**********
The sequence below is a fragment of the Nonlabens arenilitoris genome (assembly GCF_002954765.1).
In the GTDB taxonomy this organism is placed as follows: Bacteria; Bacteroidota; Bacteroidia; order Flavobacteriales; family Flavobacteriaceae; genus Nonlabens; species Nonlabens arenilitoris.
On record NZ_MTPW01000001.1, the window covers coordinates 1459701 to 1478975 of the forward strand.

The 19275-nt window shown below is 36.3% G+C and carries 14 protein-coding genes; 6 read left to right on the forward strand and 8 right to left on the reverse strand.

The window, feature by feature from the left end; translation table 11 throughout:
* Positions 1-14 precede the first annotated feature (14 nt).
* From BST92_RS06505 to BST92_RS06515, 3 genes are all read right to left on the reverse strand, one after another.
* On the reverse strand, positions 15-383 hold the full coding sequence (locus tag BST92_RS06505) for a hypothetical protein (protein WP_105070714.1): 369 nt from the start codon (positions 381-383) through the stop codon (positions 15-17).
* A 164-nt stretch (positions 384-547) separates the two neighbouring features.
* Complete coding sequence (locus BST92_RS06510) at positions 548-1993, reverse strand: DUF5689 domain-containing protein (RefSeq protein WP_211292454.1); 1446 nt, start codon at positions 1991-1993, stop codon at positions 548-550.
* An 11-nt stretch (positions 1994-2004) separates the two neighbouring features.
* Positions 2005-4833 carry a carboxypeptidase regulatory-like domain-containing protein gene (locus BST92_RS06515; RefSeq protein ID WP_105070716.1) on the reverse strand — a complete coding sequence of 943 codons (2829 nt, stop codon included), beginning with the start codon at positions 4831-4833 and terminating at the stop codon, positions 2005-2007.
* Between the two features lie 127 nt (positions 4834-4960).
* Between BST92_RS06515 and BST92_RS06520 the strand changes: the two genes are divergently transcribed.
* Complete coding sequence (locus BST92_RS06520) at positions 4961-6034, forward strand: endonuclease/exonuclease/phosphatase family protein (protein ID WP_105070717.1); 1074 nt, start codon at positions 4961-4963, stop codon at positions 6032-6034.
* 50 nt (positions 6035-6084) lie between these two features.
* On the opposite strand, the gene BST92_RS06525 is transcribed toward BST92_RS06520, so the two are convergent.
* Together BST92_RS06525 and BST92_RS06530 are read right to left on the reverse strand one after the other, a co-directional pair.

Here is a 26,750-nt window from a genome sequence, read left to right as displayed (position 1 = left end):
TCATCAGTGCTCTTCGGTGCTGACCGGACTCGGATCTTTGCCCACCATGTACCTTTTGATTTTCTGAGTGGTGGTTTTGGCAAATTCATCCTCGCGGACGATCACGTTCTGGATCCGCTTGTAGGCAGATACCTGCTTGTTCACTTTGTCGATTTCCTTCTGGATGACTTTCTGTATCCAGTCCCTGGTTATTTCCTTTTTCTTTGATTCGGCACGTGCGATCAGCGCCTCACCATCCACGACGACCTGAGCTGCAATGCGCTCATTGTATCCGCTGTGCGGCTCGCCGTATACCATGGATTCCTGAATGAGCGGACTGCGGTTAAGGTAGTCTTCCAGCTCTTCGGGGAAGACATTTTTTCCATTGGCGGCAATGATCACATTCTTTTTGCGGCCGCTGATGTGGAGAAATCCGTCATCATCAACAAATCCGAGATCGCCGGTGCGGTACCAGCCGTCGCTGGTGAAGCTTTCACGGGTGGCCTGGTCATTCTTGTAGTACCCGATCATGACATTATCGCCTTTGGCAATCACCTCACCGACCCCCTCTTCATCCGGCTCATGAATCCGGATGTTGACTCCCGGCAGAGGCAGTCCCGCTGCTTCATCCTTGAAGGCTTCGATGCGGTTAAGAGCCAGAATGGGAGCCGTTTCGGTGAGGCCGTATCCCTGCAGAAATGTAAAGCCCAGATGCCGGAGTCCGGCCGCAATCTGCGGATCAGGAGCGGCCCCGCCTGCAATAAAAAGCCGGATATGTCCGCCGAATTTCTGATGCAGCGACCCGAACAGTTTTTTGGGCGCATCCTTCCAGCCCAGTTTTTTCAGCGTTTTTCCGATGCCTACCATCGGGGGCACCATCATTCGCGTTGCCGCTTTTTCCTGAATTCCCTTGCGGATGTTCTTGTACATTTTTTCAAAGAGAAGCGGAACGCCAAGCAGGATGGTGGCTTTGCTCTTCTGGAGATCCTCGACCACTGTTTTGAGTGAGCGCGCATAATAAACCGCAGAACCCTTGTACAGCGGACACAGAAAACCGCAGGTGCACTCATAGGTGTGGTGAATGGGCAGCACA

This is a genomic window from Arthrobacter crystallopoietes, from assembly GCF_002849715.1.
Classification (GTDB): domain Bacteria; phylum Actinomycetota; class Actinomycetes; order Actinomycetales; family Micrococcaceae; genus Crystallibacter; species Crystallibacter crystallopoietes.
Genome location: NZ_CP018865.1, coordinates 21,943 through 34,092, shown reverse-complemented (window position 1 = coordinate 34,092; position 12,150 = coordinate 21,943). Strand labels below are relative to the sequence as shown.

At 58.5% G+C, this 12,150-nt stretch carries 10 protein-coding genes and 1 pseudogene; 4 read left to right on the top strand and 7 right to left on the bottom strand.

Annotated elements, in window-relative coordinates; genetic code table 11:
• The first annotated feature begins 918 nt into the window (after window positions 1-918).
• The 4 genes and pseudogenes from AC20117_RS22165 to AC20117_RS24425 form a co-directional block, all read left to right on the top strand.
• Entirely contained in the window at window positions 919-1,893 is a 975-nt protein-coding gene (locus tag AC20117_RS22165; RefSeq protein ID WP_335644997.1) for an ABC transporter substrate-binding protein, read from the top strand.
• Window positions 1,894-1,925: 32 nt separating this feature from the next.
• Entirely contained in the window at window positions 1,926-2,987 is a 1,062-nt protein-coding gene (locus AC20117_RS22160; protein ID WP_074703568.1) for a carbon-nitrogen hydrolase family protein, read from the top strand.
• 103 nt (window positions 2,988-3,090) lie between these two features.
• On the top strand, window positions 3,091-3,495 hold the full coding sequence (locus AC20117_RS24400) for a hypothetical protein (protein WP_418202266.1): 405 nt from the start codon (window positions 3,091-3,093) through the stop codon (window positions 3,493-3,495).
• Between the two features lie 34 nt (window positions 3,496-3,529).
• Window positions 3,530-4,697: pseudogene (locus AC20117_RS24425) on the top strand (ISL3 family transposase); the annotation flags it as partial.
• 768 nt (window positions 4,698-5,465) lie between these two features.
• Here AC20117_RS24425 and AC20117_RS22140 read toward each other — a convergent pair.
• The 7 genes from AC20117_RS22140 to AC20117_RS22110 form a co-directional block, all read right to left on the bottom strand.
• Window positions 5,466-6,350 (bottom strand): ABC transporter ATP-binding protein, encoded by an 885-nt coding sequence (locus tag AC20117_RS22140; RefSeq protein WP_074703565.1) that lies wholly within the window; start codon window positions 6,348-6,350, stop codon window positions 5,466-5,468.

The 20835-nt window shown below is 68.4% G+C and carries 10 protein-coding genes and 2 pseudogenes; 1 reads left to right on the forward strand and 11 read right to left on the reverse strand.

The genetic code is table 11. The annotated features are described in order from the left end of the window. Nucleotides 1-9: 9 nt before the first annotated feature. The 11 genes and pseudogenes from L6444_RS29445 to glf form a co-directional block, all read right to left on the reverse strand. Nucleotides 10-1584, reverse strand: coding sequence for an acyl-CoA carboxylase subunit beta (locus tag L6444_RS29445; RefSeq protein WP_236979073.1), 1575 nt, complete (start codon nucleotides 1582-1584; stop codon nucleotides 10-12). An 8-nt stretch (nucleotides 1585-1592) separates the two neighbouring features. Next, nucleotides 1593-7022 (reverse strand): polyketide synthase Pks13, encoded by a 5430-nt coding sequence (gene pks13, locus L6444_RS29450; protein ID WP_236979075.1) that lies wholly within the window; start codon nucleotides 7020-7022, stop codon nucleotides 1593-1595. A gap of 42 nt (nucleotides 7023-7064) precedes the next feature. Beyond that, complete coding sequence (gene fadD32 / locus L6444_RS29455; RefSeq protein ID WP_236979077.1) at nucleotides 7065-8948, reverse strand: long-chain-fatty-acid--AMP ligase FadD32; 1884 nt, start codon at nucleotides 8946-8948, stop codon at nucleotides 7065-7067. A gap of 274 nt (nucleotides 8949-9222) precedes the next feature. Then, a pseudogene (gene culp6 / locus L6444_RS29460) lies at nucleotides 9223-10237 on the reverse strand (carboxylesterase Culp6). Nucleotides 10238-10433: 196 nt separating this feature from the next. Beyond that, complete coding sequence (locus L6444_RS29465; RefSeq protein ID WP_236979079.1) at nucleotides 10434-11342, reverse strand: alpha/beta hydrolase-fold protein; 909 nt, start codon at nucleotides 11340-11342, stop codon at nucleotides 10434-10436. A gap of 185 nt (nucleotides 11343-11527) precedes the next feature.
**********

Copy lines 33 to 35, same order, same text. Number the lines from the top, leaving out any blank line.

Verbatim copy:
• Between the two features lie 34 nt (window positions 3,496-3,529).
• Window positions 3,530-4,697: pseudogene (locus AC20117_RS24425) on the top strand (ISL3 family transposase); the annotation flags it as partial.
• 768 nt (window positions 4,698-5,465) lie between these two features.